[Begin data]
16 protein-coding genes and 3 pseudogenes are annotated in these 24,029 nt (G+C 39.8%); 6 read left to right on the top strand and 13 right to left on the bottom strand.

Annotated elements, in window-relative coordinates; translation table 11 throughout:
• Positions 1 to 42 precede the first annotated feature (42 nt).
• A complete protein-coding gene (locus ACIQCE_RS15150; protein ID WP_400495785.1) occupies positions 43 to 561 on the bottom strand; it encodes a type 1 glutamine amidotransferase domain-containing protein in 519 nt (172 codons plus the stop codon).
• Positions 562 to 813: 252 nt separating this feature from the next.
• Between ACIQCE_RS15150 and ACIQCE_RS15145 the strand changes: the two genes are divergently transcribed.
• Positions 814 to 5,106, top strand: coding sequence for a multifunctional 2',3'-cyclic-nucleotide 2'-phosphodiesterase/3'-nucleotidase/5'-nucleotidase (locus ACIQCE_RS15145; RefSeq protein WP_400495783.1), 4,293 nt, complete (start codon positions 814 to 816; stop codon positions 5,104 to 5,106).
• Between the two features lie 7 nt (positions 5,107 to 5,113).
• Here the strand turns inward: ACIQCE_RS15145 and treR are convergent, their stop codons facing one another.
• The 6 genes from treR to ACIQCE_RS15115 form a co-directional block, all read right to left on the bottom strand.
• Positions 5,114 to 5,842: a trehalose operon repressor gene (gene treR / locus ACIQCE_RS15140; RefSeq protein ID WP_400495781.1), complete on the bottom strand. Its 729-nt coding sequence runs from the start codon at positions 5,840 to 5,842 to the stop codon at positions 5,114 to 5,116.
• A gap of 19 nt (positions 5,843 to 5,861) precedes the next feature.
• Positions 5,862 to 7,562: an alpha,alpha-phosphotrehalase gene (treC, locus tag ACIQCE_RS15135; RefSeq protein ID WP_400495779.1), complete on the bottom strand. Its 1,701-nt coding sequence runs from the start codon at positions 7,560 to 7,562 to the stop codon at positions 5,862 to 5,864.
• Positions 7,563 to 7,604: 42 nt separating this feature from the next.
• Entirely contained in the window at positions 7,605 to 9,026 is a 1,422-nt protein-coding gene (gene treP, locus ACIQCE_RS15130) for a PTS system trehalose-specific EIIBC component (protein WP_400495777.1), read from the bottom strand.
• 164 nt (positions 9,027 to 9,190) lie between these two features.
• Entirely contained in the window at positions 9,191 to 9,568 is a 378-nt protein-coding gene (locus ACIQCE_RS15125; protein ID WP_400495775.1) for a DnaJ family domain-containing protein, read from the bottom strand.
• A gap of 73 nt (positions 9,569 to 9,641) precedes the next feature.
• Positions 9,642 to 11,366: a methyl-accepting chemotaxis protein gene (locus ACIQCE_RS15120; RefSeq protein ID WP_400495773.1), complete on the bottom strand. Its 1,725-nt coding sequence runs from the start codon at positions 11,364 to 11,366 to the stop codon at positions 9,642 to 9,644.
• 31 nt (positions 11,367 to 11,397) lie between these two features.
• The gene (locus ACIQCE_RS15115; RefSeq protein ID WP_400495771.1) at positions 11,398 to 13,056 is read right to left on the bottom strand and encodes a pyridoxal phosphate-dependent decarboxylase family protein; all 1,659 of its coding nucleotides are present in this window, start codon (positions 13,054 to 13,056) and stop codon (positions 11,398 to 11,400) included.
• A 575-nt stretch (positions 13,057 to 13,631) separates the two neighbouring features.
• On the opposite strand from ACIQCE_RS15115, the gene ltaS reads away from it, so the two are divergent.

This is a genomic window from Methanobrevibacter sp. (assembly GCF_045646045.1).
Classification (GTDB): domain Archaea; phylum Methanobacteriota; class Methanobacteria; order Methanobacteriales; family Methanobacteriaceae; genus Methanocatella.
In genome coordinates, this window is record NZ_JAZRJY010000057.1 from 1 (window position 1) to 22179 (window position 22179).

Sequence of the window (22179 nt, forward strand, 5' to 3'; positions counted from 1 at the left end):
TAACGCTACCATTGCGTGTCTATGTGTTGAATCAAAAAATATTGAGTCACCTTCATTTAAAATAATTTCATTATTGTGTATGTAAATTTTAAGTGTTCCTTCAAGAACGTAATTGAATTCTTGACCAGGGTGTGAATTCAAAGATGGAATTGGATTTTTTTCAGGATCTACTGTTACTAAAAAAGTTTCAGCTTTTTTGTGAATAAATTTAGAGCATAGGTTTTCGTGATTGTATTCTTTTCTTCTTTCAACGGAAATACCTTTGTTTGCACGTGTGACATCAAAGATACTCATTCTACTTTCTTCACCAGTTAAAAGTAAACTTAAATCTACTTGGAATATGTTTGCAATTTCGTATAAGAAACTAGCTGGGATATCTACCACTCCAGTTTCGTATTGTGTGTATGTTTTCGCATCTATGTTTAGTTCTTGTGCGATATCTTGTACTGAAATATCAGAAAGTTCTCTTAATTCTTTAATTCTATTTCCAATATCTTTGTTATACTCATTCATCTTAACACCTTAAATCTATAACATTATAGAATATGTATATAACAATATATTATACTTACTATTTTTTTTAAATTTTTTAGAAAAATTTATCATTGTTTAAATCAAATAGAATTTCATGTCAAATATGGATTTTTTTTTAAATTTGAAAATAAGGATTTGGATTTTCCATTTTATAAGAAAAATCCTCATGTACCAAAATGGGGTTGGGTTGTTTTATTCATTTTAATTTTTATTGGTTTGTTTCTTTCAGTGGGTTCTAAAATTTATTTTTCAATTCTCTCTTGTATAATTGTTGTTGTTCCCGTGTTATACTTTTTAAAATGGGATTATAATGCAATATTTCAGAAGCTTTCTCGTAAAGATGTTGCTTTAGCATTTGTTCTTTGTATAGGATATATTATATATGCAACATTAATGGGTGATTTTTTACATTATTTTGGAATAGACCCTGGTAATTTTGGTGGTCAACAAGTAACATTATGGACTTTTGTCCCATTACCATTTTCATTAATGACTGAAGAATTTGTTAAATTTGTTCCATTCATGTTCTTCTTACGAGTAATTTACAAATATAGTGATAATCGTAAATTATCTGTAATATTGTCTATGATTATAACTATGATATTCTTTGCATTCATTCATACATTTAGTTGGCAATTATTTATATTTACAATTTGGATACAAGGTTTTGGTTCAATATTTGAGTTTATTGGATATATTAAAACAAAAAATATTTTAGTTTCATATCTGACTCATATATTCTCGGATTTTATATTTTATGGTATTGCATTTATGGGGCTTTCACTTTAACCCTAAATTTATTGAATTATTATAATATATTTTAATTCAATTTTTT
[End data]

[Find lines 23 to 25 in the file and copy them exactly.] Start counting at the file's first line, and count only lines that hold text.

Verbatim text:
• On the opposite strand from ACIQCE_RS15115, the gene ltaS reads away from it, so the two are divergent.

This is a genomic window from Methanobrevibacter sp. (assembly GCF_045646045.1).
Classification (GTDB): domain Archaea; phylum Methanobacteriota; class Methanobacteria; order Methanobacteriales; family Methanobacteriaceae; genus Methanocatella.